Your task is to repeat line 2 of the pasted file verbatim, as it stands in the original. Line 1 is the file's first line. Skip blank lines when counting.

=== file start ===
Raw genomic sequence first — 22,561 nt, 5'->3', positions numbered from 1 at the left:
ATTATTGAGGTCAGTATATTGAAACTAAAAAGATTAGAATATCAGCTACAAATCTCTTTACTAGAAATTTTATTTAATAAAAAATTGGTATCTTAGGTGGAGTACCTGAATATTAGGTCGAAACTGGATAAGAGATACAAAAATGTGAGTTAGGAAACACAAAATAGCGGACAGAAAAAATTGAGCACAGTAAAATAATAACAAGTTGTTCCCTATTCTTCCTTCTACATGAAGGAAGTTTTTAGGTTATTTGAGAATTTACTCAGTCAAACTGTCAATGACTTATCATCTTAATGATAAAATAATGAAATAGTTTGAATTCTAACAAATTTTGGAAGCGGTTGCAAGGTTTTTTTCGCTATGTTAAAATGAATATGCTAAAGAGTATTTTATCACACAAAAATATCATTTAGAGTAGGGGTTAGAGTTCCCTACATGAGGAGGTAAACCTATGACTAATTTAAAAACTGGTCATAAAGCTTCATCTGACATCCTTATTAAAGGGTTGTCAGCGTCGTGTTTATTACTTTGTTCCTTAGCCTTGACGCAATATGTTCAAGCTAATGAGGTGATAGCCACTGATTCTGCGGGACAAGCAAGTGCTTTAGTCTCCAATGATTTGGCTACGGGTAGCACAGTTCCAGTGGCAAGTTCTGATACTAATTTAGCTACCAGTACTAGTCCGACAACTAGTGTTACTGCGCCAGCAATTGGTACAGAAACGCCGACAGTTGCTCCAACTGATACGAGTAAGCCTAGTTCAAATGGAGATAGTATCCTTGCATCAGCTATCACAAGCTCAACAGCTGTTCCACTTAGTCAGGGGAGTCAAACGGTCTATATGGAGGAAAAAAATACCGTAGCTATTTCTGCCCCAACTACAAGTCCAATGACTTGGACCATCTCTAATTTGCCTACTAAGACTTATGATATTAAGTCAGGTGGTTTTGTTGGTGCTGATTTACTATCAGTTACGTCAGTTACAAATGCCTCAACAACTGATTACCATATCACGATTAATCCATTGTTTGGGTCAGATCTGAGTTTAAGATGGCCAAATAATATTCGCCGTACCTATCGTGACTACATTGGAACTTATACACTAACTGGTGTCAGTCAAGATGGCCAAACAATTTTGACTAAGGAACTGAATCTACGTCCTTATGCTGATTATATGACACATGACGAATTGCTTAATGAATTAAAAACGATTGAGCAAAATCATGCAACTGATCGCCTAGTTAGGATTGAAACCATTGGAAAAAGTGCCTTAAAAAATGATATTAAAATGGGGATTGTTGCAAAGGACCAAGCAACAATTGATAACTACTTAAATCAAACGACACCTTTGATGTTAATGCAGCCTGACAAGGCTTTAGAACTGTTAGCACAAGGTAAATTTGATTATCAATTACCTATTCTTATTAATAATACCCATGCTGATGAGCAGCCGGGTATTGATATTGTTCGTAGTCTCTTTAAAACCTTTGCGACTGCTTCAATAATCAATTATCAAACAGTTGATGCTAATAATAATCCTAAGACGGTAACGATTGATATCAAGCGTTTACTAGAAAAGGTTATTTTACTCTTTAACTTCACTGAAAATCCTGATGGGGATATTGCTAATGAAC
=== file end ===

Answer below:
ATTATTGAGGTCAGTATATTGAAACTAAAAAGATTAGAATATCAGCTACAAATCTCTTTACTAGAAATTTTATTTAATAAAAAATTGGTATCTTAGGTGGAGTACCTGAATATTAGGTCGAAACTGGATAAGAGATACAAAAATGTGAGTTAGGAAACACAAAATAGCGGACAGAAAAAATTGAGCACAGTAAAATAATAACAAGTTGTTCCCTATTCTTCCTTCTACATGAAGGAAGTTTTTAGGTTATTTGAGAATTTACTCAGTCAAACTGTCAATGACTTATCATCTTAATGATAAAATAATGAAATAGTTTGAATTCTAACAAATTTTGGAAGCGGTTGCAAGGTTTTTTTCGCTATGTTAAAATGAATATGCTAAAGAGTATTTTATCACACAAAAATATCATTTAGAGTAGGGGTTAGAGTTCCCTACATGAGGAGGTAAACCTATGACTAATTTAAAAACTGGTCATAAAGCTTCATCTGACATCCTTATTAAAGGGTTGTCAGCGTCGTGTTTATTACTTTGTTCCTTAGCCTTGACGCAATATGTTCAAGCTAATGAGGTGATAGCCACTGATTCTGCGGGACAAGCAAGTGCTTTAGTCTCCAATGATTTGGCTACGGGTAGCACAGTTCCAGTGGCAAGTTCTGATACTAATTTAGCTACCAGTACTAGTCCGACAACTAGTGTTACTGCGCCAGCAATTGGTACAGAAACGCCGACAGTTGCTCCAACTGATACGAGTAAGCCTAGTTCAAATGGAGATAGTATCCTTGCATCAGCTATCACAAGCTCAACAGCTGTTCCACTTAGTCAGGGGAGTCAAACGGTCTATATGGAGGAAAAAAATACCGTAGCTATTTCTGCCCCAACTACAAGTCCAATGACTTGGACCATCTCTAATTTGCCTACTAAGACTTATGATATTAAGTCAGGTGGTTTTGTTGGTGCTGATTTACTATCAGTTACGTCAGTTACAAATGCCTCAACAACTGATTACCATATCACGATTAATCCATTGTTTGGGTCAGATCTGAGTTTAAGATGGCCAAATAATATTCGCCGTACCTATCGTGACTACATTGGAACTTATACACTAACTGGTGTCAGTCAAGATGGCCAAACAATTTTGACTAAGGAACTGAATCTACGTCCTTATGCTGATTATATGACACATGACGAATTGCTTAATGAATTAAAAACGATTGAGCAAAATCATGCAACTGATCGCCTAGTTAGGATTGAAACCATTGGAAAAAGTGCCTTAAAAAATGATATTAAAATGGGGATTGTTGCAAAGGACCAAGCAACAATTGATAACTACTTAAATCAAACGACACCTTTGATGTTAATGCAGCCTGACAAGGCTTTAGAACTGTTAGCACAAGGTAAATTTGATTATCAATTACCTATTCTTATTAATAATACCCATGCTGATGAGCAGCCGGGTATTGATATTGTTCGTAGTCTCTTTAAAACCTTTGCGACTGCTTCAATAATCAATTATCAAACAGTTGATGCTAATAATAATCCTAAGACGGTAACGATTGATATCAAGCGTTTACTAGAAAAGGTTATTTTACTCTTTAACTTCACTGAAAATCCTGATGGGGATATTGCTAATGAAC